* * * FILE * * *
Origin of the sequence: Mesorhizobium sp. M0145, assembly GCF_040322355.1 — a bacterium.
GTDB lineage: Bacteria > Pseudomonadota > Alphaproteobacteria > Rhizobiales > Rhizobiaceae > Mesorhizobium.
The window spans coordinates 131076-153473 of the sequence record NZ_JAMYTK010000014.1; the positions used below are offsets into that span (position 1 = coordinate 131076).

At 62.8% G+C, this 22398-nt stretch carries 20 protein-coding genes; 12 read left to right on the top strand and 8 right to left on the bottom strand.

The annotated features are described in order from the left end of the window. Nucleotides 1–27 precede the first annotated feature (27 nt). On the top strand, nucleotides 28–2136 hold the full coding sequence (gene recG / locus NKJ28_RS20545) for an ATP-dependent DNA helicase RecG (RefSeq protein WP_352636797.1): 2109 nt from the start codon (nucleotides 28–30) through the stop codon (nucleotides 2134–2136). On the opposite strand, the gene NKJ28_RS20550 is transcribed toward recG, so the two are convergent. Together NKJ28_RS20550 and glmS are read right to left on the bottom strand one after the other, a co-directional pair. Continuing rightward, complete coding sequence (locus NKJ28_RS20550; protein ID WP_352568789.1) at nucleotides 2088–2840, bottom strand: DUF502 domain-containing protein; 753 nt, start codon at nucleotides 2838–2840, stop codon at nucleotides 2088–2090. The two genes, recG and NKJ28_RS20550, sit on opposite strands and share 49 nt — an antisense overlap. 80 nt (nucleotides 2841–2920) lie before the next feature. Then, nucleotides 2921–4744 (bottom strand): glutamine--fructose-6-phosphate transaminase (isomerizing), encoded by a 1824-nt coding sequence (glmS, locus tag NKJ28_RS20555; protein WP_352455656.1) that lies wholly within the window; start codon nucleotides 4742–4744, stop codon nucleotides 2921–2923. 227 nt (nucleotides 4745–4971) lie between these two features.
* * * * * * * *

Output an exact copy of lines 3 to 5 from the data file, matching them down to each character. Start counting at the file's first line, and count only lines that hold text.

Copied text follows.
The window spans coordinates 131076-153473 of the sequence record NZ_JAMYTK010000014.1; the positions used below are offsets into that span (position 1 = coordinate 131076).

At 62.8% G+C, this 22398-nt stretch carries 20 protein-coding genes; 12 read left to right on the top strand and 8 right to left on the bottom strand.

The annotated features are described in order from the left end of the window. Nucleotides 1–27 precede the first annotated feature (27 nt). On the top strand, nucleotides 28–2136 hold the full coding sequence (gene recG / locus NKJ28_RS20545) for an ATP-dependent DNA helicase RecG (RefSeq protein WP_352636797.1): 2109 nt from the start codon (nucleotides 28–30) through the stop codon (nucleotides 2134–2136). On the opposite strand, the gene NKJ28_RS20550 is transcribed toward recG, so the two are convergent. Together NKJ28_RS20550 and glmS are read right to left on the bottom strand one after the other, a co-directional pair. Continuing rightward, complete coding sequence (locus NKJ28_RS20550; protein ID WP_352568789.1) at nucleotides 2088–2840, bottom strand: DUF502 domain-containing protein; 753 nt, start codon at nucleotides 2838–2840, stop codon at nucleotides 2088–2090. The two genes, recG and NKJ28_RS20550, sit on opposite strands and share 49 nt — an antisense overlap. 80 nt (nucleotides 2841–2920) lie before the next feature. Then, nucleotides 2921–4744 (bottom strand): glutamine--fructose-6-phosphate transaminase (isomerizing), encoded by a 1824-nt coding sequence (glmS, locus tag NKJ28_RS20555; protein WP_352455656.1) that lies wholly within the window; start codon nucleotides 4742–4744, stop codon nucleotides 2921–2923. 227 nt (nucleotides 4745–4971) lie between these two features.